ColdSpring in Five Minutes

To demonstrate how ColdSpring works, let's start with a very simple example. Let's say we have 3 CFCs: a UserService, a UserGateway, and a ConfigBean. Here is the code for these, and you can find the actual CFCs in the quickstart/components folder:

If you aren't familiar with Model-View-Controller (MVC) or object-oriented programming, don't worry. These are very simple CFCs with just one or two methods in them. The names don't really matter at this point. Just follow along since right now all we're doing is explaining what ColdSpring can do.

UserService.cfc

<cfcomponent name="User Service" hint="I am an example User Service, which is how external things interact with my Model.">
	
	<cffunction name="init" access="public" returntype="any" hint="Constructor.">
		<cfreturn this />
	</cffunction>
	
	<cffunction name="getUserGateway" access="public" returntype="any" output="false" hint="I return the UserGateway.">
		<cfreturn variables.instance['userGateway'] />
	</cffunction>
		
	<cffunction name="setUserGateway" access="public" returntype="void" output="false" hint="I set the UserGateway.">
		<cfargument name="userGateway" type="any" required="true" hint="UserGateway" />
		<cfset variables.instance['userGateway'] = arguments.userGateway />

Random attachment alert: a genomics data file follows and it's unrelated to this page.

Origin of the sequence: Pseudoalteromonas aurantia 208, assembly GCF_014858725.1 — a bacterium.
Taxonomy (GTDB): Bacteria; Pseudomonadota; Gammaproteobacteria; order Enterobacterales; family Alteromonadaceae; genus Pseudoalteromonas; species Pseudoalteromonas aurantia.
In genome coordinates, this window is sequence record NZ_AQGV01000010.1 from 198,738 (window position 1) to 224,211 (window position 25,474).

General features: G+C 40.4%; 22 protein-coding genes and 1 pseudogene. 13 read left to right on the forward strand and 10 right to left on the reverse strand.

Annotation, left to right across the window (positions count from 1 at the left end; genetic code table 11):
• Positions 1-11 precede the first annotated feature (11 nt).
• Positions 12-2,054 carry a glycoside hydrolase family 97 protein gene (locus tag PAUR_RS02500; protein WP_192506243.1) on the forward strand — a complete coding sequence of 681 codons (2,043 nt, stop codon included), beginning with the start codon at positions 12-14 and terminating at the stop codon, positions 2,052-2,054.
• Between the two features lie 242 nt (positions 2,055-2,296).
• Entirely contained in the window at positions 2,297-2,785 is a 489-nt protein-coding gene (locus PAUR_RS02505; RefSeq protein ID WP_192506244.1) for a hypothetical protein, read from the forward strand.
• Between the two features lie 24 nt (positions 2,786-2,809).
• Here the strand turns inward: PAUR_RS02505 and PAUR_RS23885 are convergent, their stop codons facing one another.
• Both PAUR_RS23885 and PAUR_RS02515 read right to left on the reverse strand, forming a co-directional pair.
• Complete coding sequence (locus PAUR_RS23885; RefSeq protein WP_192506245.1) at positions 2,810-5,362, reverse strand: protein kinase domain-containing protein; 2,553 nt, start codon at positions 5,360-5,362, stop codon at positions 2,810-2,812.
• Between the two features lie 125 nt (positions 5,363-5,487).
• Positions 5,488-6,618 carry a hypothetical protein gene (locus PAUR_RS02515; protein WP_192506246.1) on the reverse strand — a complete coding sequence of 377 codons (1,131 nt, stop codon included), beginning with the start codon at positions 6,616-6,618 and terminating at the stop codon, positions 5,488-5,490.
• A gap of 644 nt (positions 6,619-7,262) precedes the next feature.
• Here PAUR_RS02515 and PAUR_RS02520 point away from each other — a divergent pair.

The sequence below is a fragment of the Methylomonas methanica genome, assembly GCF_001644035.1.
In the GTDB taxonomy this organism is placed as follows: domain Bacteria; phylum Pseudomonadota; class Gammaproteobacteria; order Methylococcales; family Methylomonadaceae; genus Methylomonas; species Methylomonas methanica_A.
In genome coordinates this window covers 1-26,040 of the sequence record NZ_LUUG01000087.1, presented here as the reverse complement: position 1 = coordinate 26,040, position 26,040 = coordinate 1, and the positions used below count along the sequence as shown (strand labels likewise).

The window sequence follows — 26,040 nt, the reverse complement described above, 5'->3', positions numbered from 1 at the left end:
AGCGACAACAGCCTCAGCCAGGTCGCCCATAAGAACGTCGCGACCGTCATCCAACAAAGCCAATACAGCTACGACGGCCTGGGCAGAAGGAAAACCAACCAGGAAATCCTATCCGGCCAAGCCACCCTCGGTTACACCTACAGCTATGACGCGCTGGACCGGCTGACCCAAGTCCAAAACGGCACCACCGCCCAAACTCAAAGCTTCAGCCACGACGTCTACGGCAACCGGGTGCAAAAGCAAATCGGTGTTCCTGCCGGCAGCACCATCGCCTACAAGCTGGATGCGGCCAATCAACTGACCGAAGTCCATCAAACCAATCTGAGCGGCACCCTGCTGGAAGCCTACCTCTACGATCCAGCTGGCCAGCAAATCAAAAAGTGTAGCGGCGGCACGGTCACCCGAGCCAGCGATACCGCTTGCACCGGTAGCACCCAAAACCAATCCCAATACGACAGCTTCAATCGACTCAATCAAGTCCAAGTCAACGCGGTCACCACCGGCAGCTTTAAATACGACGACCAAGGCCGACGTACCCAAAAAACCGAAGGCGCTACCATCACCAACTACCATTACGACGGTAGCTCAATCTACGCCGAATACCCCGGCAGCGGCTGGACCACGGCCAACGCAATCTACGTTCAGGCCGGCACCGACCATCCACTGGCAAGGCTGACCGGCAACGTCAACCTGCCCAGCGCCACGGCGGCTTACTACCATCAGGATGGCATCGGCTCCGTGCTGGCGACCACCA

</cffunction>
	
</cfcomponent>

UserGateway.cfc

<cfcomponent name="User Gateway" hint="I am an example User Gateway for interacting with a database.">
	
	<cffunction name="init" access="public" returntype="any" hint="Constructor.">
		<cfreturn this />
	</cffunction>
	
	<cffunction name="getConfigBean" access="public" returntype="any" output="false" hint="I return the ConfigBean.">
		<cfreturn variables.instance['configBean'] />
	</cffunction>
		
	<cffunction name="setConfigBean" access="public" returntype="void" output="false" hint="I set the ConfigBean.">
		<cfargument name="configBean" type="any" required="true" hint="ConfigBean" />
		<cfset variables.instance['configBean'] = arguments.configBean />
	</cffunction>

</cfcomponent>

ConfigBean.cfc

<cfcomponent name="Config Bean" hint="I contain application configuration info such as datasource name.">
	
	<cffunction name="init" access="public" returntype="any" hint="Constructor.">
		<cfargument name="datasourceName" type="string" required="false" default="fakeDSN" />
		<cfset setDatasourceName(arguments.datasourceName) />
		<cfreturn this />
	</cffunction>

	<cffunction name="getDatasourceName" access="public" returntype="string" output="false" hint="I return the DatasourceName.">
		<cfreturn variables.instance['datasourceName'] />
	</cffunction>
		
	<cffunction name="setDatasourceName" access="public" returntype="void" output="false" hint="I set the DatasourceName.">
		<cfargument name="datasourceName" type="string" required="true" hint="DatasourceName" />
		<cfset variables.instance['datasourceName'] = arguments.datasourceName />